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With everyone watching, Cespedes homers in first game for A's

By Danny Knobler | Baseball Insider
PHOENIX -- Yu Darvish gets more attention, but there's a curiosity factor about Yoenis Cespedes that's like nothing else in this spring training.

We want to see him, because of what we know, but more because of what we don't know.

The A's are the same way.

"We know less about him than we do about anyone in camp," manager Bob Melvin said Saturday morning.

They know a little more now. We know a little more now, because the 26-year-old Cuban center fielder faced major-league pitchers for the first time Saturday, and it went well.

Better than well.

He had three plate appearances in the A's 6-3 win over the Reds. He walked. He singled. And then, after fouling off four straight offspeed pitches, he ripped a Jeff Francis fastball on a line over the left-field fence.

"I think he's going to be a player," declared Phil Garner, the ex-big league manager who is in camp as what Melvin calls his "consigliere."

That's certainly the A's plan. They surprised much of the baseball world by giving Cespedes $36 million for a four-year deal.

"I thought the A's didn't have any money," Reds manager Dusty Baker said.

They don't, but they figured that if Cespedes skills ("freakishly talented," A's pitcher Brandon McCarthy calls him) translate from Cuban baseball to major-league baseball, they'll have gotten a Moneyball-like bargain.

Remember, this is the guy who scouts have compared to Bo Jackson, because of the rare combination of power and speed. This is the guy who jumped over boxes in that YouTube video.

"I tried to watch it," Coco Crisp said. "And then it got slow-motiony, and I got motion sickness."

But along with the skills, there were questions about how Cespedes would do facing the best pitchers in the world day after day. The questions are still there, even for the A's players who crowded into the dugout to see his first spring at-bats Saturday.

"If on his first at-bat [Reds pitcher Johnny] Cueto throws him a curve or a slider and he doubles off the wall, then give him a number and we've really got something," McCarthy said.

As it turned out, on his first at-bat Cespedes looked at six straight pitches without swinging at any of them. He said later that he was just trying to recognize pitches, but the walk impressed Melvin even more than the home run.

"For someone who wants to show he can hit to go up there and take a walk on his first at-bat, that's impressive," Melvin said.

Melvin pointed out that this was no normal spring training start, because Cespedes had to realize how many eyes were on him.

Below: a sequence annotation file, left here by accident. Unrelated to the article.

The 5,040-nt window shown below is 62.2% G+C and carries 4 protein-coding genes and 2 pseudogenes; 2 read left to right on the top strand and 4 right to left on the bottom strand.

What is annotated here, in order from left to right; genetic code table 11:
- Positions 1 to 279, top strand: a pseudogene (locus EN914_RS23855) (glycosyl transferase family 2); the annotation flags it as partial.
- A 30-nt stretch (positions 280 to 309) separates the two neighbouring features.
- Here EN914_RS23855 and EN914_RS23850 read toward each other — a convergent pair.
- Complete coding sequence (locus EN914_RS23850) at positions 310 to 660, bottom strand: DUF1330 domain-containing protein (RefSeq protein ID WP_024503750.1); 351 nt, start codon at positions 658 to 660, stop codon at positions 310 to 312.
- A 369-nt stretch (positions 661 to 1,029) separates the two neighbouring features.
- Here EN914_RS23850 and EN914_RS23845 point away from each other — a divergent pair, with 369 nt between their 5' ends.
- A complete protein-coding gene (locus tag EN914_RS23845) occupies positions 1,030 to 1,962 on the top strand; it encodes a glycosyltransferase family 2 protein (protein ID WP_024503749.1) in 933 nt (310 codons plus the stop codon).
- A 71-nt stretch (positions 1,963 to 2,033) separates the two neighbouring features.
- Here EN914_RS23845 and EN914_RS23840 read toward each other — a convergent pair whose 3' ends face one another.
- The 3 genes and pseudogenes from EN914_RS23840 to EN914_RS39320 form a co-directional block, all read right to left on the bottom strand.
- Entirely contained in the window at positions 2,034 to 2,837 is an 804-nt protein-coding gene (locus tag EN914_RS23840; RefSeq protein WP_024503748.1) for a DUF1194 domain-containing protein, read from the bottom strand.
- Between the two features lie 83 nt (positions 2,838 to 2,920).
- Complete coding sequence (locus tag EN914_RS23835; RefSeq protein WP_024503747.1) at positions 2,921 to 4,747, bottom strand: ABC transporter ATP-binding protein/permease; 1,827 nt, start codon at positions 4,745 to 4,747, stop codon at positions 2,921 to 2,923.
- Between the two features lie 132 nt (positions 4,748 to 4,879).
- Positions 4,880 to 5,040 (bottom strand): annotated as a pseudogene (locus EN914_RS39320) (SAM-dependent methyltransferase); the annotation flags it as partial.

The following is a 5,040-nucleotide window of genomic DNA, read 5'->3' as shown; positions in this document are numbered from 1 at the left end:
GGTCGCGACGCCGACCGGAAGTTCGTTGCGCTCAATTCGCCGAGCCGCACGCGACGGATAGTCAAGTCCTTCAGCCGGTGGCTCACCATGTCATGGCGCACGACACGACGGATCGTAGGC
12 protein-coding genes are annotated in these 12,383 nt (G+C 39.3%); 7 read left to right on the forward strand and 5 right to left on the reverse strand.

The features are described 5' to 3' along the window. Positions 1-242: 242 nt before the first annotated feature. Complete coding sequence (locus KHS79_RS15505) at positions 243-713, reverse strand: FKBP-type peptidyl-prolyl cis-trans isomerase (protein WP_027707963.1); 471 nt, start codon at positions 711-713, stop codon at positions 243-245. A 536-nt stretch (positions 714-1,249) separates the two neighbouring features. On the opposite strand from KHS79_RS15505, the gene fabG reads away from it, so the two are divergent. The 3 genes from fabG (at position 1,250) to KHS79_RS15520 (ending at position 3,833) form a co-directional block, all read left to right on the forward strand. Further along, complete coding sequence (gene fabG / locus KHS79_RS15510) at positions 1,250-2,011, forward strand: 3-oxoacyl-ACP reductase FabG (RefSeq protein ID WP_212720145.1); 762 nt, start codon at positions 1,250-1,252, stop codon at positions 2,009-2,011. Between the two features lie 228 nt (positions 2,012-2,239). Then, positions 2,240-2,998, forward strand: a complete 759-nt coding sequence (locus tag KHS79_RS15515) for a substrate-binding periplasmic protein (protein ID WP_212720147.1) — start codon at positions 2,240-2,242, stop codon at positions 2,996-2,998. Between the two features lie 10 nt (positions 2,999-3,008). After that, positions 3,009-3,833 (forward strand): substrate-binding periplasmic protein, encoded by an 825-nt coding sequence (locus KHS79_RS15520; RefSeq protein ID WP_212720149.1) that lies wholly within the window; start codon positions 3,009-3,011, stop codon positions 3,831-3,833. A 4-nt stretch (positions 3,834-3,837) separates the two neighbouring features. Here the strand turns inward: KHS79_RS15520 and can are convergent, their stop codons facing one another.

"To do that with the spotlight as bright as it was, that shows something about his makeup," Melvin said.

Many scouts who loved Cespedes believed he'd be best served by spending at least a few months in the minor leagues, but the A's are determined to keep him in their opening day lineup. Melvin batted Cespedes second on Saturday, to make sure he had enough at-bats, but he'll hit third on Sunday and Melvin said he could hit there with regularity.

"He looks to be a middle of the order bat, third, fourth or fifth," Melvin said.

But Melvin doesn't really know, and we don't, either. Cespedes can't know, even as much confidence as he has expressed in himself.

He admitted Saturday that the pitching he faced in Cuba simply isn't the same as what he'll face here.

"In Cuba, you can find some good pitchers," he said, through interpreter Ariel Prieto. "But here there are many more."

There's more of everything. Cespedes' debut didn't attract the media turnout that Darvish got on Tuesday, mostly because Cuba doesn't have the number of newspapers and television stations as Japan (and they weren't here, anyway).

But even having a dozen reporters crowded around him after a game was a new experience for Cespedes.

He said he was happy to see some results, happy that he was able to adjust within the fourth-inning at-bat that resulted in the home run off Francis.

"I don't want fans to worry," he said. "I'll put my best on the field, do my best."

You can be sure that A's fans aren't worrying about Cespedes right now. You can be sure they're thrilled with what they saw on his first day, in a game that conveniently was televised back to the Bay Area.

You can be sure the A's are happy, too.

"All in all, a nice little start for him," Melvin said.

It was a spring training game, a meaningless spring training game. But for the A's and Cespedes, it was more.

It was a first look, a first chance to see for themselves.

And it was good enough that now they no doubt want to see more.
 
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